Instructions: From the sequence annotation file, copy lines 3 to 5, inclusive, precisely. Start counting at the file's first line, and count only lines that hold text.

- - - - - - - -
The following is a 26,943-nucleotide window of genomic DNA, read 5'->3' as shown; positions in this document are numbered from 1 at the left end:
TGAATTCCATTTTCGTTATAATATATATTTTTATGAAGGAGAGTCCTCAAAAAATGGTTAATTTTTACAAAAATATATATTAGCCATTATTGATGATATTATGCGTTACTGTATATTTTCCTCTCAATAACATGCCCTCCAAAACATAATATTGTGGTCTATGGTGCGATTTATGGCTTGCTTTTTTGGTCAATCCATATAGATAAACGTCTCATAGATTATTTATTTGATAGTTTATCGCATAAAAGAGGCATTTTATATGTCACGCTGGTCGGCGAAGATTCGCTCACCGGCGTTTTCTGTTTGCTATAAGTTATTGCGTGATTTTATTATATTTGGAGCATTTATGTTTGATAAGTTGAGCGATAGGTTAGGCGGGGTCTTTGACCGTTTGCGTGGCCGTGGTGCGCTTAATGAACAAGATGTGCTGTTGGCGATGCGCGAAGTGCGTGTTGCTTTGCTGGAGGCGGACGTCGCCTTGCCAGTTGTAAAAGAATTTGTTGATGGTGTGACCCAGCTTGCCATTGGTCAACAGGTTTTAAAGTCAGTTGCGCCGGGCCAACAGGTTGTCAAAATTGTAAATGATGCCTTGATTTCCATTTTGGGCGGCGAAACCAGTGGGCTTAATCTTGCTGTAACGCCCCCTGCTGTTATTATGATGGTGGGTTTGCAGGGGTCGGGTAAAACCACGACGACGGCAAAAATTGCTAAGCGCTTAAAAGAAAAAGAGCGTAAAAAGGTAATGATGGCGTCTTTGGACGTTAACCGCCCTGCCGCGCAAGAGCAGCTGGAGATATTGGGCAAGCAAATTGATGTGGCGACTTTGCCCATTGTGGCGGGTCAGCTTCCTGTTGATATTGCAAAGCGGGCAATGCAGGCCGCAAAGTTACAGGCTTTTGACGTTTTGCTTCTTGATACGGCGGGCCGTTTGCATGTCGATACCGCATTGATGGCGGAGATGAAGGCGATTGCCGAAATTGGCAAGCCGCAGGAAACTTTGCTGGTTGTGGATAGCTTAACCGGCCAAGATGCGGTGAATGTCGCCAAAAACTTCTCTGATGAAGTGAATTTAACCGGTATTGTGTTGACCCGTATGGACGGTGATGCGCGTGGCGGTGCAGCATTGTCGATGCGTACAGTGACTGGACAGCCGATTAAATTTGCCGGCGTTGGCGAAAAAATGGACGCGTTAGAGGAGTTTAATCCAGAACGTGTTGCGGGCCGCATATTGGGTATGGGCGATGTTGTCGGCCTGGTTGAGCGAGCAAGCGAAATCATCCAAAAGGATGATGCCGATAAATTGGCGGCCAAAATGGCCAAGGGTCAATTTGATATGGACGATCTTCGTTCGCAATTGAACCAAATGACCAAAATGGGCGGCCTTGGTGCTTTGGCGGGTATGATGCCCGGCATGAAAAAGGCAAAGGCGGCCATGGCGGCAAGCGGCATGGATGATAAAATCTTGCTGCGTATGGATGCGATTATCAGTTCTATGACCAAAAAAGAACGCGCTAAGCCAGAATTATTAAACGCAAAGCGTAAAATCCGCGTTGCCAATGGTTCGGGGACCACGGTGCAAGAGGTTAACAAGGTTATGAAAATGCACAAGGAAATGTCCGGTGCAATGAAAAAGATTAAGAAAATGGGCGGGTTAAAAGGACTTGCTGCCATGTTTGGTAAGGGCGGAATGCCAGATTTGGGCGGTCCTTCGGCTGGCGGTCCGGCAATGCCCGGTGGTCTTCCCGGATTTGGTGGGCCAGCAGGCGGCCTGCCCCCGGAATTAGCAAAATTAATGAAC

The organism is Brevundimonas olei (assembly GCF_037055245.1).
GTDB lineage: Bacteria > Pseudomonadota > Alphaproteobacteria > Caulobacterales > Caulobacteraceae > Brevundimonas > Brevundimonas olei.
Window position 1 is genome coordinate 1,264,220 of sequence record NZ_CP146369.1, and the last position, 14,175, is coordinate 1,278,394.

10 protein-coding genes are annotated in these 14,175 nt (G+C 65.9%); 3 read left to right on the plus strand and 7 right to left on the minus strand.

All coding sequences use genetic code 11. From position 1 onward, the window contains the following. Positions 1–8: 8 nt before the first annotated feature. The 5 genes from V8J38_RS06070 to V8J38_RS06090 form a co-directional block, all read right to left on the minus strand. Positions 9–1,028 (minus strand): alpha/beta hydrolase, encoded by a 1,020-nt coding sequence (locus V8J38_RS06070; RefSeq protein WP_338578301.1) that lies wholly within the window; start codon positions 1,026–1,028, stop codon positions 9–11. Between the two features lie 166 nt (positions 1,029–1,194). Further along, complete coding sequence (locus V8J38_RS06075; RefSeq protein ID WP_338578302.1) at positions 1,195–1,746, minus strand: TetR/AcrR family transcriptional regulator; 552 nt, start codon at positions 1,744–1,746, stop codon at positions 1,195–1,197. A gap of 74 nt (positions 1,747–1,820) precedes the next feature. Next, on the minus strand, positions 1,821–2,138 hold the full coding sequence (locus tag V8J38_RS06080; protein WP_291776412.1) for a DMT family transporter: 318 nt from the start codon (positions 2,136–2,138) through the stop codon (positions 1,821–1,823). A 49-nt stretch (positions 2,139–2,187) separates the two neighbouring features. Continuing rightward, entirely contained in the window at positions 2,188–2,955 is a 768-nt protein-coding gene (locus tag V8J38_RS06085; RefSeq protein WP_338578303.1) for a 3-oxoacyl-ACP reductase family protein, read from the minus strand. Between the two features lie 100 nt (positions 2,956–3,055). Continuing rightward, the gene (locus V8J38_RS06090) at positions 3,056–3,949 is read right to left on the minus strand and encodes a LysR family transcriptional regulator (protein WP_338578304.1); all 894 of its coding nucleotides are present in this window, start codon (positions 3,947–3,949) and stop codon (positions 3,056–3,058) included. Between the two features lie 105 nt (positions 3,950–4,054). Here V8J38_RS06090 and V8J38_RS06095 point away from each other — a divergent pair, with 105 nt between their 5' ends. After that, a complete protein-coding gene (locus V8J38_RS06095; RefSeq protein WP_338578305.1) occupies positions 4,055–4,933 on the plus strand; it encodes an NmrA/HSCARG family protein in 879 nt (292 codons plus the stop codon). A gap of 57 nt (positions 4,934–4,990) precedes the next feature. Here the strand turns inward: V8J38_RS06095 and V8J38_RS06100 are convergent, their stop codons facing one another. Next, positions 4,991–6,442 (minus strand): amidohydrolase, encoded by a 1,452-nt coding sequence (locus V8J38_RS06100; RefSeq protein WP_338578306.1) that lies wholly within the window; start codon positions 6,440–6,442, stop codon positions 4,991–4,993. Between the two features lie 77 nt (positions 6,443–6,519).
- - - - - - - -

The organism is Brevundimonas olei (assembly GCF_037055245.1).
GTDB lineage: Bacteria > Pseudomonadota > Alphaproteobacteria > Caulobacterales > Caulobacteraceae > Brevundimonas > Brevundimonas olei.
Window position 1 is genome coordinate 1,264,220 of sequence record NZ_CP146369.1, and the last position, 14,175, is coordinate 1,278,394.